Exploring the yachting world and possibilities on environmental impact
How is painting industry ranking up in environmental attitudes?
How is painting industry ranking up in environmental attitudes?

How is painting industry ranking up in environmental attitudes?

You’re standing before a beautiful yacht, gazing at her stunning lines, commending the great design, but while the design has been paramount for the features, less glamorous aspects like metal fabrication and paint application are fundamental to bring it forward. Surely you have noticed the colour or combination of different hues and shades, yet the application of filler and paint preparation are pivotal especially in metal structures in complimenting those lines, bringing them to shine. And it is a very laborious process, spanning over one third of the whole build, accounting for 5-10% of the total cost and needs to be repeated on right intervals. When a yacht spends most of her time in warm regions like the Mediterranean or Caribbean, it requires new application between 4 to 6 years and in colder climates, like northern Europe, renewal is necessitated every 8 years. Paint is a main feature throughout a yacht’s life and needs to be paid the same attention, but how does it rank in respect of environmental attitudes?

Comanche of Hodgdon Yachts taken from the coolest yacht paint jobs from Boat International

Metal structure, whether it is steel or aluminium, comes with building tolerances. There are small deformations introduced during forming and welding on the plate that are translated to peaks and troughs that need to be smoothened out with filler. In a composite structure the end surface comes from a mould and is smoother, requiring less post work. Filler is applied throughout the vessel and varies in thickness, to compensate for the hidden irregularities and provides a faired end result. Up to the 1980s, asbestos was an integral part of filler, yet the composition changed upon the revelations of the carcinogenic attributes of asbestos and new elements were used. In practical terms, the industry developed alternatives and when the Hong Kong convention was introduced, fillers could be given the approved status without any further consideration.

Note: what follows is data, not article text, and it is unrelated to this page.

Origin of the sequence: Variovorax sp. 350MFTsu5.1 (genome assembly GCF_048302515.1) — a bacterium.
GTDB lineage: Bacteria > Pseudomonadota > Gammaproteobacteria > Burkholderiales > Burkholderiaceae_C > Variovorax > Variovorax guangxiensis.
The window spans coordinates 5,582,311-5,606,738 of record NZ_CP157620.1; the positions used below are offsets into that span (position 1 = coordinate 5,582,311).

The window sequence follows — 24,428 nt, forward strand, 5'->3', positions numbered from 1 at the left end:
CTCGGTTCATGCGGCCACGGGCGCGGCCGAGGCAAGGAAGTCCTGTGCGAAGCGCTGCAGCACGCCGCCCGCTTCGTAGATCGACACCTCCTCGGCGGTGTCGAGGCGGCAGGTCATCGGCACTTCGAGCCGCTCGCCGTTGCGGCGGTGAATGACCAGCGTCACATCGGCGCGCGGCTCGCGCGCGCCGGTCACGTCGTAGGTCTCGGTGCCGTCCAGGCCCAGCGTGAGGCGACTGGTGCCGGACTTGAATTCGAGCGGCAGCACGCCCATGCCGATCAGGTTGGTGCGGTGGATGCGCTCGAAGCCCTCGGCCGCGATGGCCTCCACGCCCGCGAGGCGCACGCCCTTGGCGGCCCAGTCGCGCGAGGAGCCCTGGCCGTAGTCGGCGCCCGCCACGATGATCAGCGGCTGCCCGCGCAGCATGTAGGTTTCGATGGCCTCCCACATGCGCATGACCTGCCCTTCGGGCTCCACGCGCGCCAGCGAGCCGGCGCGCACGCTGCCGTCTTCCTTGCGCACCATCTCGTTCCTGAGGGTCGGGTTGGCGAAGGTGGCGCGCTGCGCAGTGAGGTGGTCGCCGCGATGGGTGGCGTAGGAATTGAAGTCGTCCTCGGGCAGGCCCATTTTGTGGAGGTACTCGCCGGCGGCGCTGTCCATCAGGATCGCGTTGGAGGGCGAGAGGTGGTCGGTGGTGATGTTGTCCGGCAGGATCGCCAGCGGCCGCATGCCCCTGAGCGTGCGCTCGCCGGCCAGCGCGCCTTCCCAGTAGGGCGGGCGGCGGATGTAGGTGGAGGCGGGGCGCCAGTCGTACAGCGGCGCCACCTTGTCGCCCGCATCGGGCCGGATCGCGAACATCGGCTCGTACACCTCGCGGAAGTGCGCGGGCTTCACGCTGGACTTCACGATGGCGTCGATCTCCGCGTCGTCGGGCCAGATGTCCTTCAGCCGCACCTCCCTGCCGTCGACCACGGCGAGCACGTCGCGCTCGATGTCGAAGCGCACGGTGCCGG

Review of Thraki Yacht Painting from Superyacht Times

Hardly was filler the only component that has gone under extensive transformation due to its adverse impact on the environment. The underwater hull of the ship requires a special type of paint, anti-fouling, that is limiting the marine growth onto its surface, which could be introducing micro-organisms to new geographical areas, adding to the friction of the ship and increasing fuel consumption. In the early days, substances like mercury were used, later replaced from organotin, yet by now both are listed as dangerous to the underwater life. Organotin is simply excluded from all paints, while there is a very small percentage still permissible for mercury.

Top coat hasn’t been free of regulatory restrictions, as lead has been included in the past for its anti-corrosive characteristics. Lead specifically has been quite popular on onshore structures, for example houses and it is still permitted at acceptable, low values. Even the latest revelations of the negative effects of cadmium has been answered from the industry, despite restrictions been introduced relatively recently, in 2015. In general, all materials used for the whole paint application, including reducers and converters, have been so prepared and meet the Hong Kong convention, while still maintaining a high end product.

Grit blasting from World of engineering

A slightly sore point in the whole paint process remains its preparation and more specifically blasting. A new build, where the steel used is relatively new, can be prepared with only sanding or local grinding, scrapping by hand. It is indeed a tedious stage, that has significant consequences on the outcome, yet it is not detrimental to the environment. In the renewal of paint though, blasting is required and regardless whether it is dry or wet, it poses hazards for the people working with it and the environment, without proper facilities and procedures. Facilities have to be so designed that ventilation is adequate to remove particles from the interior efficiently, the floors are impermeable and there should water / waste containment system to control the release of hazardous elements. When grit is used, arrangements have to be made in order to collect it, separate it and reuse it. Similar processes have to be followed for containing and cleaning the water and collecting what needs to be sent to waste management facilities.

Grit blasting is still the most effective method, but it is producing more waste than, for example, hydro-blasting. The latter though, apart of lower quality, is also more expensive and personally I would prefer to steer industrial practices away from water, as its resources are also depleted in a fast pace. In summation, indeed blasting is critical, yet can be in line with the environment.

What fascinates me in regards to the painting industry, is its adaptability. It was among the first industries targeted for their hazardous substances and practices, but every time the key players, manufacturers and applicators, created new materials and methods environmentally friendlier, without sacrificing quality standards for their product. They’ve constantly evolved to give the best in the market. Other disciplines in the yachting industry can actually gain a lot by adopting this attitude, i.e. engine manufacturers focusing in different energy storage solutions, rather than investing in different fossil fuel.

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